I Am Karachi: Words of resilience from city dwellers

Five residents relate their stories at inaugural session on Thursday


Our Correspondent December 16, 2016
PHOTO: EXPRESS

KARACHI: Five Karachi-based storytellers narrated their tales at the I Am Karachi Talks inaugural event at the Institute of Business Administration on Thursday evening. The stories did not portray a rosy picture of their lives. The strength to cope with loss, the effect and aftermath of betrayal, of long gone childhood longings or passions and in one case an attempted suicide, were discussed.

The theme of the event was 'Ordinary to Extraordinary: The Labour of Love'.

Beginning her talk, Zenith Irfan, a biker who has travelled through Pakistan's mountains, spoke about losing her father at the age of 10 months and having no memories of him. She said she was told by her mother that he had a passion to pursue a dream of touring the world on a bike someday. Having heard this, she thought of pursuing his dream and ended up on a journey to pursue her own dream. "This later became not just a ride for my father's legacy but it was meant for Pakistan," she said, adding that her next trip will be in the south of the country.



"I was born in Quetta but I chose to move to Karachi because that's where I heard you can make your dreams come true," said actress and director Zeba Bakhtiar. "In Quetta, a girl is guided into being told what she should not do in the city," she added. Bakhtiar asserted that, as she came from a family of high achievers and she was the youngest child, she wanted to do something notable and different. When the offer for an Indian visit came, which resultantly led to her being cast in the lead role in a Bollywood film, Henna, she said, "It's an unbeaten track and an unknown journey and, since no one has travelled on a barren road, you can't look up for guidance from anywhere, because nobody knows how you'd be able to manage it".

For some, the world of showbiz might seem like a world of beauty, glitz, and glamour but for her it was something to wake up at 4am on a cold November morning in India and wear makeup, she explained. "That surely required resilience." She termed her time in India as 'two fortunate years to learn something new in uncharted waters'.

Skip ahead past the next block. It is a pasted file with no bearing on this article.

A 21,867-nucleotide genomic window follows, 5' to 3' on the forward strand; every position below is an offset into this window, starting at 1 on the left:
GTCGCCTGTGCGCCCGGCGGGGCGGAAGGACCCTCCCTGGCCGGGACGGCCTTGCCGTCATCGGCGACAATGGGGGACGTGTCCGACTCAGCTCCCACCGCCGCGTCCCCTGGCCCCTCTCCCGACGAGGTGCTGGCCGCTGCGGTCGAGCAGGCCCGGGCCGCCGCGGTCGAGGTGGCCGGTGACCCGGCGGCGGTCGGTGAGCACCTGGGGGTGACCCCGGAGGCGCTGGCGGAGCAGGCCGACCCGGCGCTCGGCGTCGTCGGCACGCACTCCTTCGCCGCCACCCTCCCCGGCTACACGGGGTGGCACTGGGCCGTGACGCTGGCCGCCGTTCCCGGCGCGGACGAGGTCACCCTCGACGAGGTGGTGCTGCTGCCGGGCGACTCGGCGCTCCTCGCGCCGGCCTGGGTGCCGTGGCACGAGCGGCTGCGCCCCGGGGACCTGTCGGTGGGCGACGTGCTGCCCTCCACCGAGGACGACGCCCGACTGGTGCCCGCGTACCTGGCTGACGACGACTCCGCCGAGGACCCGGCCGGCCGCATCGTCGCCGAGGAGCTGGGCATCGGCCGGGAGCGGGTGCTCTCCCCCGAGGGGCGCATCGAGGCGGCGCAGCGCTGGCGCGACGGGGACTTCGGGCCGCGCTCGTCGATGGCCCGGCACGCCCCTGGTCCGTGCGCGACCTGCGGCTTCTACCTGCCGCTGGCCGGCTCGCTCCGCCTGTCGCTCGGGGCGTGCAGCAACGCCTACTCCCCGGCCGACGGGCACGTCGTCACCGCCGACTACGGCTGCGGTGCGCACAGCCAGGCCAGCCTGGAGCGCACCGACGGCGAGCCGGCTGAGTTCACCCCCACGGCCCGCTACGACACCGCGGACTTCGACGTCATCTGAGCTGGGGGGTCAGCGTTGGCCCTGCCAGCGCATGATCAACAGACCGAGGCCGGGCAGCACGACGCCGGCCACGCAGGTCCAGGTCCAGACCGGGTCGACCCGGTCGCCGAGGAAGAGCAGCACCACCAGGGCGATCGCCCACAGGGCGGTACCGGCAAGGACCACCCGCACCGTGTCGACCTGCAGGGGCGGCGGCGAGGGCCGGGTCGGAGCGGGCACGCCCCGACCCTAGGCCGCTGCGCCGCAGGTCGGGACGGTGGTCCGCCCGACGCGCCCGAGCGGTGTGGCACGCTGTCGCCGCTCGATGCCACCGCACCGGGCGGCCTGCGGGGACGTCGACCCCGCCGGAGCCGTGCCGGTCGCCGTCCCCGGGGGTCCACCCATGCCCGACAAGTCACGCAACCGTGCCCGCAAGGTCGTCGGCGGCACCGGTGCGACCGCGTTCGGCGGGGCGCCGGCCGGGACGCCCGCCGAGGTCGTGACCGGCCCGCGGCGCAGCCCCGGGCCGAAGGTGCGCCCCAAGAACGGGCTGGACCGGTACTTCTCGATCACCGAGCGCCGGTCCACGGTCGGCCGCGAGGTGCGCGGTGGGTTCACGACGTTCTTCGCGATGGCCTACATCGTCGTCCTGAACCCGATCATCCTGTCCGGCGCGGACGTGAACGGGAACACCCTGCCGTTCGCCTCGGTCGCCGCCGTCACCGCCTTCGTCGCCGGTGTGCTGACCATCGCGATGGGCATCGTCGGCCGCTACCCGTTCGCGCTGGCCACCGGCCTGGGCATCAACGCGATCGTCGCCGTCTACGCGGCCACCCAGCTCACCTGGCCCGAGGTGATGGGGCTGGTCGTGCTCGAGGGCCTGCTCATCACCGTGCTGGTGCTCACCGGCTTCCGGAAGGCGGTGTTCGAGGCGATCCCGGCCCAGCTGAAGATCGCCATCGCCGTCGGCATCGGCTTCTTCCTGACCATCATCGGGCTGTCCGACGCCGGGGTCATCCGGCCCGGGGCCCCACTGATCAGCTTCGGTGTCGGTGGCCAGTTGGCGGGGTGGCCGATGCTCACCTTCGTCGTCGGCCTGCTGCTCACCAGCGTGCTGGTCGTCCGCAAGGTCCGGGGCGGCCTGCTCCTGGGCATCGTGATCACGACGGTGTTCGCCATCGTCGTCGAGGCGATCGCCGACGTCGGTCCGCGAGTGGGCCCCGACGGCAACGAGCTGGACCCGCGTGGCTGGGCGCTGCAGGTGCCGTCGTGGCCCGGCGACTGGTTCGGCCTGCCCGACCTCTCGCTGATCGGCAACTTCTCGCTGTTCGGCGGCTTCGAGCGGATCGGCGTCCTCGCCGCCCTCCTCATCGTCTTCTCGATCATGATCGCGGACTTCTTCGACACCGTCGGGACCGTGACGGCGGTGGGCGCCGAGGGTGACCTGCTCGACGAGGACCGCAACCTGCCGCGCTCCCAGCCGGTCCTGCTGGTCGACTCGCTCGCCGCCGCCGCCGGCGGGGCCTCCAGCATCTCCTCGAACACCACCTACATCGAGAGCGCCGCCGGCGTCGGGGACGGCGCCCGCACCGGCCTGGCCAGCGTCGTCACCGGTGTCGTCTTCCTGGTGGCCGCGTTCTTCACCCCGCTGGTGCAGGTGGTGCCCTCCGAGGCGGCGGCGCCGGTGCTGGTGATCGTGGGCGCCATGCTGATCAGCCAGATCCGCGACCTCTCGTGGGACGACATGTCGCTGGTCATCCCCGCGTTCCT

Musician Shallum Xavier recounted his childhood memories and spoke of how he was immersed in music when other kids were fanatic about cricket. "My family thought I was going crazy playing music at that age. There were many restrictions to bear but my passion remained strong," he said. Xavier recalled the times when he used to practice for four hours and his mother had to literally throw him out of the house.

He even spoke about the time when he first opened up his studio and it was bulldozed by a man who did not believe in his music. Xavier said he could have easily given up but he did not and today has three studios. "Do something you love. Life is meaningless without it," he told participants of the session.

Neurosurgeon Anila Darbar shared her life journey with the crowd, and told them that even her mentor in the US doubted she would ever become a neurosurgeon because it was not a field for females. Her resilience and perseverance paid off in the long run, but she spoke of the chauvinistic attitudes in the field that she had to suffer.

Musician Khaled Anum recounted how he lost his parents at a young age and how he had almost given up on life until he went on a journey of self-discovery and realised that he must 'cherish love from all and never get any kind of hatred from anyone'. He called out to all art practitioners to devise a strategy to deliver arts for the youth, asserting, "It is high time now, we need to come to the rescue of our children by delivering the best art practices to them; we should leave behind a heritage".

Published in The Express Tribune, December 17th, 2016.

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